Boys who are aggressive in their childhood tend to develop greater physical strength as teenagers, revealed a study conducted by Association for Psychological Science. The study suggested a link between male upper-body strength and aggressive tendencies, but the mechanisms that account for the link are not well understood.
Psychological scientist Joshua Isen of the University of Minnesota, Minneapolis, said, "This work was motivated by a long-standing controversy over the relationship between physical development and personality and the physiques of boys and girls increasingly diverge during adolescence, leading to a profound sex difference in physical strength, and there's also an observable sex difference in personality traits like physical aggression and risk taking."
The researchers analyzed data from two large samples of twins collected as part of the Minnesota Twin Family Study. The twins began participating in the study at age of 11-years and researchers followed up with them every 3 years. Researchers were specifically interested in looking at the children's levels of aggression and their physical strength at ages 11, 14, and 17. Aggressive-antisocial tendencies were measured using a combination of teacher and self-report ratings. Strength was measured using hand-grip strength, which is highly correlated with other measures of muscular strength and to gauge hand-grip strength, the children were instructed to squeeze a dynamometer as hard as they could in both their hands.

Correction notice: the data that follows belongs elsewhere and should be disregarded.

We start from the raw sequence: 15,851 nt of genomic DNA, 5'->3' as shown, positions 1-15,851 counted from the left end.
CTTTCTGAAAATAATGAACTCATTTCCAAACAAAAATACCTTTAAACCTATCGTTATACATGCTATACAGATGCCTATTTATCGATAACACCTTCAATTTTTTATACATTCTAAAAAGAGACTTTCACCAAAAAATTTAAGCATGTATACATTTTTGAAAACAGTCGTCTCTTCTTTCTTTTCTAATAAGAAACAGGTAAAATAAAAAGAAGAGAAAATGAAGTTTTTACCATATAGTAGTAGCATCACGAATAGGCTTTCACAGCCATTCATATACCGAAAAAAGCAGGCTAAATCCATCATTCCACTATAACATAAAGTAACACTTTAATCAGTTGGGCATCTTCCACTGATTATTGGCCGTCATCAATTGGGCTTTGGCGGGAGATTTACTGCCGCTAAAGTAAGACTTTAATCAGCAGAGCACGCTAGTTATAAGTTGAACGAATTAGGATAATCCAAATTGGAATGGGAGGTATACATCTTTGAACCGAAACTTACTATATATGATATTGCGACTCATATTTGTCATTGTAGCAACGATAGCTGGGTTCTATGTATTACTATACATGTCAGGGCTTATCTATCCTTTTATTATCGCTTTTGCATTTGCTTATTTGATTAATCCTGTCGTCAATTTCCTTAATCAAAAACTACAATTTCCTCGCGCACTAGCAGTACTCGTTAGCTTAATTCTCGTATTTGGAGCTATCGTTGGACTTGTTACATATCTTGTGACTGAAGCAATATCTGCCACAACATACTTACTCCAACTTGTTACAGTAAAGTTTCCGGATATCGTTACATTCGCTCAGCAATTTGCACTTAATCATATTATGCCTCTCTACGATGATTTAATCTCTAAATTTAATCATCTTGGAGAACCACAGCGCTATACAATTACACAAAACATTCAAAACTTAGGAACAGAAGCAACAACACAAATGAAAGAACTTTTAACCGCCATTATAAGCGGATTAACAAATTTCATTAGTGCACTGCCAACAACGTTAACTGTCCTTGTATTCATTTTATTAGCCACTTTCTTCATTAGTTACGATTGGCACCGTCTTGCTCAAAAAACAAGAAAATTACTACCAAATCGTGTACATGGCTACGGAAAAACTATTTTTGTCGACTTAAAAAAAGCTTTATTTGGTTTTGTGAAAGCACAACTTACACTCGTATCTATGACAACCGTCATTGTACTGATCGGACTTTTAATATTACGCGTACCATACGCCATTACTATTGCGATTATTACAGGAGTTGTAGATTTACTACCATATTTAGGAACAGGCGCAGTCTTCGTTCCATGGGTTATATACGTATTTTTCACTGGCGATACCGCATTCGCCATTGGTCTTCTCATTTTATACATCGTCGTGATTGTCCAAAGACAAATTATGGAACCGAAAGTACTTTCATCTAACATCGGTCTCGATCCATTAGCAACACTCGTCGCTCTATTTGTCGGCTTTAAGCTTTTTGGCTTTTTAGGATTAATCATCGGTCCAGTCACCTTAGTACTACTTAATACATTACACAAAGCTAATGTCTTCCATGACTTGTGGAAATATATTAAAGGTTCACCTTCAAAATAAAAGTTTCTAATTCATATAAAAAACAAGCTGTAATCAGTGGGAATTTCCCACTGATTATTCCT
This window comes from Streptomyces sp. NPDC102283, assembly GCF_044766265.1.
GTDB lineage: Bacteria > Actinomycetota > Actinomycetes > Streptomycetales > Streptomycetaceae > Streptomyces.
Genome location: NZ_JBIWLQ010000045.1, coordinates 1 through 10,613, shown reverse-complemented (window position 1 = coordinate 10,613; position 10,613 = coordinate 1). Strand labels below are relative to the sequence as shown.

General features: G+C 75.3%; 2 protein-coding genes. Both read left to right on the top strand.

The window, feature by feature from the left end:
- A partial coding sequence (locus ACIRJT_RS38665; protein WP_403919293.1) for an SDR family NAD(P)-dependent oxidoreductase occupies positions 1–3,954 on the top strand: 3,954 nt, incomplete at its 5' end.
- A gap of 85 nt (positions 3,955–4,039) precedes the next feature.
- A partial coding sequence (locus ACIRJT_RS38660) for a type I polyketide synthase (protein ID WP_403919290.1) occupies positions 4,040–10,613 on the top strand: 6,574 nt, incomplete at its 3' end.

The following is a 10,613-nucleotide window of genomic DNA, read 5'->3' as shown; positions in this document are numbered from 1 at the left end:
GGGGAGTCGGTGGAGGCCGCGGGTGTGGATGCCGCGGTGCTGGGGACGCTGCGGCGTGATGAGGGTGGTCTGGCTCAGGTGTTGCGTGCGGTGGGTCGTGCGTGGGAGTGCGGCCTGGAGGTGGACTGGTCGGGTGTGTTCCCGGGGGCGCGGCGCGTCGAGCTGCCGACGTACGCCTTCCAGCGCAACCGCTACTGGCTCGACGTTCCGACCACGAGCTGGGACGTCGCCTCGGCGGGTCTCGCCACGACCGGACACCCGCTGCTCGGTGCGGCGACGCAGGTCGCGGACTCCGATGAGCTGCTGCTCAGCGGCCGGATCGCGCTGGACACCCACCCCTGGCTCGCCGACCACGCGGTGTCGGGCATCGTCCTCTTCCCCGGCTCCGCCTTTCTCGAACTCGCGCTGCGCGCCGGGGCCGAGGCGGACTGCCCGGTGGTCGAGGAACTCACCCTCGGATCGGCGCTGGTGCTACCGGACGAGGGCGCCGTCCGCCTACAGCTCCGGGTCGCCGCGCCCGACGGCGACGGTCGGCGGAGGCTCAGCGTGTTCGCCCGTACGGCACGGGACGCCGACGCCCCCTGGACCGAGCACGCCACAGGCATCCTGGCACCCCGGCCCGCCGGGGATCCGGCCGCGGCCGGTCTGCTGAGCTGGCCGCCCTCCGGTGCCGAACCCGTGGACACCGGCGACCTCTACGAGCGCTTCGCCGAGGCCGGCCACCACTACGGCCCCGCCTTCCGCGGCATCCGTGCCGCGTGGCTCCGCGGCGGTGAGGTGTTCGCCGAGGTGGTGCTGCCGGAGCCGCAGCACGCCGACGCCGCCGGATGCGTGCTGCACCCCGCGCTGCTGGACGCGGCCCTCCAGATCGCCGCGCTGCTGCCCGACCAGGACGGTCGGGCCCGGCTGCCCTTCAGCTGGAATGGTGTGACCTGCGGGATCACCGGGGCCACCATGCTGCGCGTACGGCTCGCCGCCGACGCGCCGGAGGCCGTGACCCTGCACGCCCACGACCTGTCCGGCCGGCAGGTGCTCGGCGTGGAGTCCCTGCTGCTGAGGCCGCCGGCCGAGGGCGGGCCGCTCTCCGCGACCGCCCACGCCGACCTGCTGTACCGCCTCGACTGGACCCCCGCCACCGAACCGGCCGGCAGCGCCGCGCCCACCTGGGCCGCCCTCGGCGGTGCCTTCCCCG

Isen said, "The pubertal changes responsible for males' superior strength were likely shaped by inter-male competition for mates which would explain why competitive personality traits correlate with physical strength among males only."
The study appears in the journal Psychological Science.